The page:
Inline markup considered harmful?

Rick Jelliffe ricko at
Thu Jun 17 19:35:17 BST 1999

From: Len Bullard <cbullard at>

>He  goes beyond facts into beliefs about what is best for everyone's
>information resources.   Many of us have statements like that somewhere
>in the archives.  All I am saying is that calling markup a
>cancer is hyperbole.  It is a less than ideal but better
>than UTF-8 way of getting certain jobs done that Ted did
>not do.  Those that did do it did a good job.

Nelson's main objection to inline markup seems to be that it upsets
byte counts; but this is because counting bytes is the basis of
his counting system.  I don't know of anyone else who has systems
where counting bytes is important, so it does not seem a good general

There is a superficial problem, of course, that bytes are not characters
and he seems to treat them interchangably: I don't see it that is is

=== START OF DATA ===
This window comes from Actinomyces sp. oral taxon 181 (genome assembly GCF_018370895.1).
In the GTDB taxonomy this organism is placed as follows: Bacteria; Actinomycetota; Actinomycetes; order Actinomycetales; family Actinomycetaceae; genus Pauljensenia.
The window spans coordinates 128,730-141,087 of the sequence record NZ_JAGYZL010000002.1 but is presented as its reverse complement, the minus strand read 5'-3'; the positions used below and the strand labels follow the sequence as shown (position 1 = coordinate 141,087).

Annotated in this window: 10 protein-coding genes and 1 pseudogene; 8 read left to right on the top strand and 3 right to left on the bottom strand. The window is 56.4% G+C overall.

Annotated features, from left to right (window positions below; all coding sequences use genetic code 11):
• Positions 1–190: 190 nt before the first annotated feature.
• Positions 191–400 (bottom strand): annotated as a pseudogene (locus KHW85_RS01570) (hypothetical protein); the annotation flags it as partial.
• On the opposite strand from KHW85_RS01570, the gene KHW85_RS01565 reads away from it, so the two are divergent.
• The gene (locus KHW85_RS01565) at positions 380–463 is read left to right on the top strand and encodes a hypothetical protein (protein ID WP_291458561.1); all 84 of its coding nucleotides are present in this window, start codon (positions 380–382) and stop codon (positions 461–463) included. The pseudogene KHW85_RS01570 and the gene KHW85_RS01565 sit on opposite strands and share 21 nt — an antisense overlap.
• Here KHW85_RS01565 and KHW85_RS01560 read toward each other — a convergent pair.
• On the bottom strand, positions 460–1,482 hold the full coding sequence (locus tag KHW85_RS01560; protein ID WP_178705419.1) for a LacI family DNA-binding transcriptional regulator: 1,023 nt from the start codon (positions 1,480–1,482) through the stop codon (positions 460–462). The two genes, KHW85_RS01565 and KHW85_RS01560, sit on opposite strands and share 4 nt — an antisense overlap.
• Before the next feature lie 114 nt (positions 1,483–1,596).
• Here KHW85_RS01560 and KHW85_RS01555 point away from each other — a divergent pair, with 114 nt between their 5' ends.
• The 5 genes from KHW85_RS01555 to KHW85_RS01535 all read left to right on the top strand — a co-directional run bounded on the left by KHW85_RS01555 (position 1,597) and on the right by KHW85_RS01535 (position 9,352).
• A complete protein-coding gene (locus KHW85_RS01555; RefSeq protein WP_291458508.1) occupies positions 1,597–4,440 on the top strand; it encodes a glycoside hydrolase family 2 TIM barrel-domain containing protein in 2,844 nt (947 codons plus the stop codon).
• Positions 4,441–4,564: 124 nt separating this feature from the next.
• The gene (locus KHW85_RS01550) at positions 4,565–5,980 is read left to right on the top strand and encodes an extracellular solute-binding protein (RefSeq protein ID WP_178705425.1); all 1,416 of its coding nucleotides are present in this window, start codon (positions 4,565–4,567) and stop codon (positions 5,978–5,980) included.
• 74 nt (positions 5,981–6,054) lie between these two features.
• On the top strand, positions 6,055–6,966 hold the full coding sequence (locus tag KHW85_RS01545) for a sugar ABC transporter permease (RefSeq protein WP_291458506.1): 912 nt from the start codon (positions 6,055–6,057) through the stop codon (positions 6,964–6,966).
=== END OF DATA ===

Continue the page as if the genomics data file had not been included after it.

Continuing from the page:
practical for internationlization reasons: "university" takes 11 bytes
(including a space) in ASC II, 22 in UTF-16, and its Chinese equivalent
takes 4 in Big 5 and 6 in UTF-8 and 4 in UTF-16. So the encoding can
double the cost, and not be comparable between scripts. Using locale is
no good to set costs because there are so many multilingual countries
(i.e., Singapore with Chinese, English and Tamil). Using character
properties adds the kind of overhead that he decries for XML.

A more serious objection is that one can do already external markup with
or XML: HyTime was specifically created to allow indexing into any kind
of object including plain text files and structured data.  I don't know
XPointers will be capable of indexing into strings: indexing can be
unless the kind of normalization of the text is known.

Rick Jelliffe

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